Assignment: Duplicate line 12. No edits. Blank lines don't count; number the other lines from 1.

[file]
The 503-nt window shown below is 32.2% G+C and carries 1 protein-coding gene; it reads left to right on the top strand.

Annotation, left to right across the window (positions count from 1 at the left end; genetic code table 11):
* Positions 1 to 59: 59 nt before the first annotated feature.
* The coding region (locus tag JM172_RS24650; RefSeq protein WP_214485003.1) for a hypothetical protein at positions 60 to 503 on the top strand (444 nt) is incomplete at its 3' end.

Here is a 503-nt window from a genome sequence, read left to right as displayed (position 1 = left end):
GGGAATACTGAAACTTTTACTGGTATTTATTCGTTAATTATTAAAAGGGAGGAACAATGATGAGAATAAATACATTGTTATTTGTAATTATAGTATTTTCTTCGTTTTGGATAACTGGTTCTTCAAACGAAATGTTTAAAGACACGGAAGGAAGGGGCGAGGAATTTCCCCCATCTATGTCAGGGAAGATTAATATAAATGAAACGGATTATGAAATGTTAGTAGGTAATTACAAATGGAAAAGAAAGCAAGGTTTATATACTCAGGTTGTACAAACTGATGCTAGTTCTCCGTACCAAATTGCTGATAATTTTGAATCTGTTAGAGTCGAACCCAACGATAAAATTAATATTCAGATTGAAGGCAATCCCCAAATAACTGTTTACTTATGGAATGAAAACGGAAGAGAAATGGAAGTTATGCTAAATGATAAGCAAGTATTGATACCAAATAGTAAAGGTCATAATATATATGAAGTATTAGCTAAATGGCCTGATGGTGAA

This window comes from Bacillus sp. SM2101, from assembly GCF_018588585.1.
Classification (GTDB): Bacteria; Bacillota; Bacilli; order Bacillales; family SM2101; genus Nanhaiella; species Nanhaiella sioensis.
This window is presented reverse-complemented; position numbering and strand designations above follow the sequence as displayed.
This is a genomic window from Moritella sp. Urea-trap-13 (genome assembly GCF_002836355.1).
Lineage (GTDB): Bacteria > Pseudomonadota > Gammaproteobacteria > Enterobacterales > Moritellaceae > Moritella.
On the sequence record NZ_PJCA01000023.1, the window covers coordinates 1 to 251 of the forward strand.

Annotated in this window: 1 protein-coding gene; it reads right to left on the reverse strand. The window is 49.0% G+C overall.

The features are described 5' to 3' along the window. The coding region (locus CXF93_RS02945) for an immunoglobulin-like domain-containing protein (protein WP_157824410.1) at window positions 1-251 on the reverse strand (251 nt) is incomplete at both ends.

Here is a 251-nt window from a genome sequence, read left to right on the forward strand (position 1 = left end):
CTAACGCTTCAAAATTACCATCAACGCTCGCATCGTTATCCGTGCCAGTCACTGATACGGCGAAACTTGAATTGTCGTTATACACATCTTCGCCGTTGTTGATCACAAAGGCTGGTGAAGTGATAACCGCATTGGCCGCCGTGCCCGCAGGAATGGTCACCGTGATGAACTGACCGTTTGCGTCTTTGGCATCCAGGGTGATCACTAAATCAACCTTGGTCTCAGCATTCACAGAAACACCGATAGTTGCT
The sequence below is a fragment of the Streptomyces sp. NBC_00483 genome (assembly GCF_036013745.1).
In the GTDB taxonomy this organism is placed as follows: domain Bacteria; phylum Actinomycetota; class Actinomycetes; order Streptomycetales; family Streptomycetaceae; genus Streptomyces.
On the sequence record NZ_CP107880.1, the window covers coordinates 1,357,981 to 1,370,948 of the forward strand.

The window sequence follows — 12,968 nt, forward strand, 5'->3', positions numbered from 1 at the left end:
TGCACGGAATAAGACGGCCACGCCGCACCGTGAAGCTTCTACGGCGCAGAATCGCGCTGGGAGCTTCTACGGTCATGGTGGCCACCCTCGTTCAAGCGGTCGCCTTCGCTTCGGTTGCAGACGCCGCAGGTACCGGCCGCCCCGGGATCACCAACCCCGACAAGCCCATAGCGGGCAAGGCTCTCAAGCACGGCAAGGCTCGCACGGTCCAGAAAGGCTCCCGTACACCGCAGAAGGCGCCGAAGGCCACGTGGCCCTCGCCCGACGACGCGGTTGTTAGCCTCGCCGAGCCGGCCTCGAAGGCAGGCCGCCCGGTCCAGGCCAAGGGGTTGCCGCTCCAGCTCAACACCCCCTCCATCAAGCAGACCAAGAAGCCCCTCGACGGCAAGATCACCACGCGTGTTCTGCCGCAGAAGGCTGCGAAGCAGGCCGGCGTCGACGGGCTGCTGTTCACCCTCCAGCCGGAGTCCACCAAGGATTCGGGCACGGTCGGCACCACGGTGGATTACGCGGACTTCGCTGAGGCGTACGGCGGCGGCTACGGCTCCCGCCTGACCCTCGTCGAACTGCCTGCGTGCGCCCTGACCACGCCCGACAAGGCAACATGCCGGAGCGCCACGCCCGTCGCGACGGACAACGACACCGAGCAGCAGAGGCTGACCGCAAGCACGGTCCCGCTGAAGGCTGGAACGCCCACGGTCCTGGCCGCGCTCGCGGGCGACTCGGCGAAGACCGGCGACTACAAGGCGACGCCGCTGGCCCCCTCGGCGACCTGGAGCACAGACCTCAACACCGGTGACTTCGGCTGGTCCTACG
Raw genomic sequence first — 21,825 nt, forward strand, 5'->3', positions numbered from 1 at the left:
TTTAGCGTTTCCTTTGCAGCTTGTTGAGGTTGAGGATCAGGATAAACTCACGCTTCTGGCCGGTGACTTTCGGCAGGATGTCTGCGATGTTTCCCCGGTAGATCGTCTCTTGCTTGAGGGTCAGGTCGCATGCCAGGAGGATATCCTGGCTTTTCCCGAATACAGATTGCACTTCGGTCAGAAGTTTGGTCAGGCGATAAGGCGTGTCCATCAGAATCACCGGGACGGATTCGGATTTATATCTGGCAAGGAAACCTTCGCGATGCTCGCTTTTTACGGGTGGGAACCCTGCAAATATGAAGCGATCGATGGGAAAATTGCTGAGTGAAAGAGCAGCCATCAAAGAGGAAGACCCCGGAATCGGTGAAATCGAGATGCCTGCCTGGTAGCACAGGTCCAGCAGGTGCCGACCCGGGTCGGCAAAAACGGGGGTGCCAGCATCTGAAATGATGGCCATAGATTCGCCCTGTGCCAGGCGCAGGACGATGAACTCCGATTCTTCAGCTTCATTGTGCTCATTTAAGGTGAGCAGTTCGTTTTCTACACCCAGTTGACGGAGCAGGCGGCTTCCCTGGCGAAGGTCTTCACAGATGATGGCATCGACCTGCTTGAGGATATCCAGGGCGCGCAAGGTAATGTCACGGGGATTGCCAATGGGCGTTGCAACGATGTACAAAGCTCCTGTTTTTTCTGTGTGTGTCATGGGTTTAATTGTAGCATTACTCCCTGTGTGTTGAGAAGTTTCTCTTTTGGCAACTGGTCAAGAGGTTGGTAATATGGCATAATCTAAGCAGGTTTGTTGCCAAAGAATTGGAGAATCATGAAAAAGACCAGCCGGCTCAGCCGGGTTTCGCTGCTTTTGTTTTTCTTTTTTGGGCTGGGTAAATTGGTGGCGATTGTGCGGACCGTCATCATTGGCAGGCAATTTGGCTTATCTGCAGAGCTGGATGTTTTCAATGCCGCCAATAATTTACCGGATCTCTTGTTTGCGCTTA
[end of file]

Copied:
On the sequence record NZ_PJCA01000023.1, the window covers coordinates 1 to 251 of the forward strand.